Fort Worth Business Press Food Correspondent
Come November, the former Lambert’s Steaks, Seafood & Whiskey space at 2731 White Settlement Rd., which has sat vacant with boarded windows for a year and a half, will be home to a new farm-to-table dining destination. Chef Marcus Paslay, an Arlington native and Culinary Institute of America graduate, will open Clay Pigeon Food and Drink, featuring a “from-scratch kitchen” where ingredients will be sourced locally as much as possible. “The more local I can do, the better,” said Paslay, who once served as executive chef at Dallas’ Neighborhood Services and recently wowed diners at a Fort Worth Food & Wine Festival Twenty at the Tower dinner this summer. “We’re looking to reach out to purveyors and see what’s out there. It’s something I’ve always been passionate about.”
Prior to cooking in Dallas, Paslay worked in kitchens in Alaska and Hawaii and helped open the Four Seasons in Vail. He returned to North Texas to cook for chef Gerard Thompson of Rough Creek Lodge in Glen Rose while envisioning one day owning his own kitchen. “I’ve lived all around the country but Fort Worth is home to me,” he said. “It’s always been a dream of mine to come back and open up a restaurant, so here we are.” Paslay said he’s been looking for more than a year to find “the right spot,” but when he came upon the former Lambert’s space, he fell in love with the location and the building, which was originally a gas station, then the kitschy Pedro’s Trailer Park. “It’s got a lot of character to it. I got attached to it pretty quick,” he said. “We’ll do a remodel, mostly on the interior, so that it has a different look and you don’t think it’s Lambert’s all over again.” The restaurant will be open for dinner, with lunch and brunch service to come sometime next year. Paslay says everything from breads, pastas and ice creams will be made in-house, and he’ll age and butcher his own meats. Diners can expect to find wild game features, but the restaurant won’t be game-focused. “The menu is going to be seasonal and will change quite a bit,” he said. As for the name Clay Pigeon, Paslay said there are several personal connections that led to the moniker. “I’m an avid sportsman and shooting sporting clays is a sport I enjoy. Plus squab, or pigeon, is one of my favorite things to eat.” Additionally, Paslay shares the middle name Clay with his father. “About seven years ago, we were shooting clay and I thought Clay Pigeon would be a great name for a restaurant,” he said. “It also kind of symbolizes taking a shot at something, and we’re certainly doing that.”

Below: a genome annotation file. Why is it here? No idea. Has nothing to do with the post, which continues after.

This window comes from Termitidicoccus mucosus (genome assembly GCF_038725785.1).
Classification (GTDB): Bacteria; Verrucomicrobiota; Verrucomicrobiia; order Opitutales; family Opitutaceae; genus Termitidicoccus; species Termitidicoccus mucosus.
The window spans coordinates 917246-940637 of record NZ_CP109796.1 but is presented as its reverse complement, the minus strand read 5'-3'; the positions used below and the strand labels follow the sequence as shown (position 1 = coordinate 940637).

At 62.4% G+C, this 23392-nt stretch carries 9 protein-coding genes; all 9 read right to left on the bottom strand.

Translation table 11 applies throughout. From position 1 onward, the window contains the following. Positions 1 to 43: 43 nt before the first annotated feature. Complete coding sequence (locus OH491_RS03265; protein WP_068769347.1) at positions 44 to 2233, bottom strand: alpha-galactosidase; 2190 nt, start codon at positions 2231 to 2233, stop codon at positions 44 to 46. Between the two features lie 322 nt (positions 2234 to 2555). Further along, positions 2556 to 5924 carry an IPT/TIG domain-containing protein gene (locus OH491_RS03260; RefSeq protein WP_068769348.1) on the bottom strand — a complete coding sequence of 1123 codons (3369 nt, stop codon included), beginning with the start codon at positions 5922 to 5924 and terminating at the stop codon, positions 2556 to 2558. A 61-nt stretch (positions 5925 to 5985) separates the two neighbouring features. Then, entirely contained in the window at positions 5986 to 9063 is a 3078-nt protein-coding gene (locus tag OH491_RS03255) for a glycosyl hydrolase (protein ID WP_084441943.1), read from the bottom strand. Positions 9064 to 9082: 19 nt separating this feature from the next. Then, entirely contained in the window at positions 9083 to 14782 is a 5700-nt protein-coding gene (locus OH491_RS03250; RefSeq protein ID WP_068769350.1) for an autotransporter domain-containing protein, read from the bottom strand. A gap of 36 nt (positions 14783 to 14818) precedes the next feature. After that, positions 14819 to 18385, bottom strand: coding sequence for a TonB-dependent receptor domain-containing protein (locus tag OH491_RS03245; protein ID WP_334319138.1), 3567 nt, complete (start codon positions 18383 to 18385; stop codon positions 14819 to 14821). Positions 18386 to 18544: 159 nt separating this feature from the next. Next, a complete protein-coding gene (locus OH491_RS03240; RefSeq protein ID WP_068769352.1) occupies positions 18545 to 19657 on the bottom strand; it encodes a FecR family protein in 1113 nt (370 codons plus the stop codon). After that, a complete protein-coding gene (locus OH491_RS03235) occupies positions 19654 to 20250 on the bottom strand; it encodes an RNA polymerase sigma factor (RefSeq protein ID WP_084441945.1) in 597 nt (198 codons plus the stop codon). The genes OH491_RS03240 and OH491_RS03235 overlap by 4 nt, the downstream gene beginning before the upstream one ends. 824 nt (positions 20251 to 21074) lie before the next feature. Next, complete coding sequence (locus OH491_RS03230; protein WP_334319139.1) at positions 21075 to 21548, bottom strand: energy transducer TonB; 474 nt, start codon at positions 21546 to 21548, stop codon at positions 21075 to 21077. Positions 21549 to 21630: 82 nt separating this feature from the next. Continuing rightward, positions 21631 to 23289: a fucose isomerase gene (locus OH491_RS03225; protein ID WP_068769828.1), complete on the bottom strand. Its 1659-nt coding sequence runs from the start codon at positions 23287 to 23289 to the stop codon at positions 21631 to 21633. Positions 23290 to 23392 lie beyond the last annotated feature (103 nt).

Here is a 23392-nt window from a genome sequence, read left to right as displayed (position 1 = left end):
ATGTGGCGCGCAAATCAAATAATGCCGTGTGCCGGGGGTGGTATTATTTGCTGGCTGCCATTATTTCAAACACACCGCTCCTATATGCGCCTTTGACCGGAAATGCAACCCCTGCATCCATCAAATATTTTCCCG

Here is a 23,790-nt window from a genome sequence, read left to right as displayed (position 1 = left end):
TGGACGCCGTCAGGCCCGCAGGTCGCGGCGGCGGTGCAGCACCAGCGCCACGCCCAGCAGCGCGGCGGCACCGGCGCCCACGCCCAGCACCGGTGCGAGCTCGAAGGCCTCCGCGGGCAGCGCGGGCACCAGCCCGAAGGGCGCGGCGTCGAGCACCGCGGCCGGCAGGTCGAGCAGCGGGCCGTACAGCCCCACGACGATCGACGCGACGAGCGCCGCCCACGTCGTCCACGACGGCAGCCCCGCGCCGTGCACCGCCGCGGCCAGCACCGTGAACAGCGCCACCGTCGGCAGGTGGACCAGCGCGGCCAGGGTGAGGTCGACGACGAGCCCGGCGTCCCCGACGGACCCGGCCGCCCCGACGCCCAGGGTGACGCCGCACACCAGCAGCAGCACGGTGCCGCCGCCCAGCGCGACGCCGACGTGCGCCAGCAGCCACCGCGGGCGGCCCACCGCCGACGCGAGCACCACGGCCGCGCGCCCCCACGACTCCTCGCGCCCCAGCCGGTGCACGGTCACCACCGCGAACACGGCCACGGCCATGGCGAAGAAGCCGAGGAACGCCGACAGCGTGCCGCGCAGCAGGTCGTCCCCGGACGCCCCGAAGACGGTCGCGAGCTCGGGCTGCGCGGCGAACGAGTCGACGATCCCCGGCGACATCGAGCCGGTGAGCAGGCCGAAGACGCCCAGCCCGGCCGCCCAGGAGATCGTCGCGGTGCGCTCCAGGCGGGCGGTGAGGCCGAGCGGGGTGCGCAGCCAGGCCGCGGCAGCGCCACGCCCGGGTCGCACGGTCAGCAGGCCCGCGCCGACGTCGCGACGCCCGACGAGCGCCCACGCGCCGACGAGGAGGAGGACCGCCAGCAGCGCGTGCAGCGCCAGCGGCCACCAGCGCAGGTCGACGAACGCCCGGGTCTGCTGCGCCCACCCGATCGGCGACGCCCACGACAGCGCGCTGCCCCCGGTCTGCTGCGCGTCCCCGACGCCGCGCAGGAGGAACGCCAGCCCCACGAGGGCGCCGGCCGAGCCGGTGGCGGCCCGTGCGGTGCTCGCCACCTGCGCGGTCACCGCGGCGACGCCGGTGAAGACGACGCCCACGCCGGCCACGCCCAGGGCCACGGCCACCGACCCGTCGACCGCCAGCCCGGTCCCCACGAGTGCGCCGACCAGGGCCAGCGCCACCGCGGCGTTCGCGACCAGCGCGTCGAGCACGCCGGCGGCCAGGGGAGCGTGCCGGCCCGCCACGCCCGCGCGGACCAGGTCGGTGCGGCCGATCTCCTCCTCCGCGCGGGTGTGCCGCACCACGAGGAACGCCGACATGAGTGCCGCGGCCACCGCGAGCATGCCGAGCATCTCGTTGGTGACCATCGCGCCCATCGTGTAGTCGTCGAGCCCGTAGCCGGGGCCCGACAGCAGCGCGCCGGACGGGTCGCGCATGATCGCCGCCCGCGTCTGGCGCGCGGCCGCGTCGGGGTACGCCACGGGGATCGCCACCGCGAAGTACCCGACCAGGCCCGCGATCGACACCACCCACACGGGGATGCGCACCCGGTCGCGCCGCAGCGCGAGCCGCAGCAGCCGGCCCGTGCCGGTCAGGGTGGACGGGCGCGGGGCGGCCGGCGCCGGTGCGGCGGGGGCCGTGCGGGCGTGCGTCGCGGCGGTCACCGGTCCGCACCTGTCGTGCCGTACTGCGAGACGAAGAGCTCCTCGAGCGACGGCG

Downtown will set The Main Table Downtown Fort Worth, Inc. will set Fort Worth’s biggest outdoor dining table on Sunday, Sept. 8. The event, called The Main Table, features a steak dinner paired with wines from one of five participating downtown restaurants, including Del Frisco’s, Grace, Ruth’s Chris Steak House, The Grille and Reata. Each venue will serve a multi-course meal and guests can list their restaurant preference upon registration. The long table will sit in the middle of Main St. between Sixth and Ninth streets. Seats are $125 and in the event of rain, dinner will be honored at participating restaurants.
Del Frisco’s two-story patio is now open Del Frisco’s Double Eagle Steak House now has a double-decker patio. Featuring a wraparound upper level terrace, which resembles a Bourbon St. balcony and captures views of both Main and Eighth streets, and lower level seating just outside the entrance, the outdoor spaces combine to add more than 50 additional seats to the restaurant’s dining capacity. Access to the upper level is via Del Frisco’s upstairs bar area.
Central Market adding beer bar Central Market Fort Worth will unveil a new 19-tap microbrew bar late August offering local craft beers, including varieties from Granbury’s Revolver Brewing and Fort Worth’s Martin House Brewing. Growlers, or jugs intended for filling with the brew and carrying home, will also be for sale in 32- and 64-ounce sizes. Revolver recently began bottling its Blood & Honey wheat ale, now for sale at Central Market, and will sell its Mother’s Little Fracker, High Brass and Bock via the new Central Market taps. Martin House Brewing’s new There will be Stout pretzel-infused beer will also be available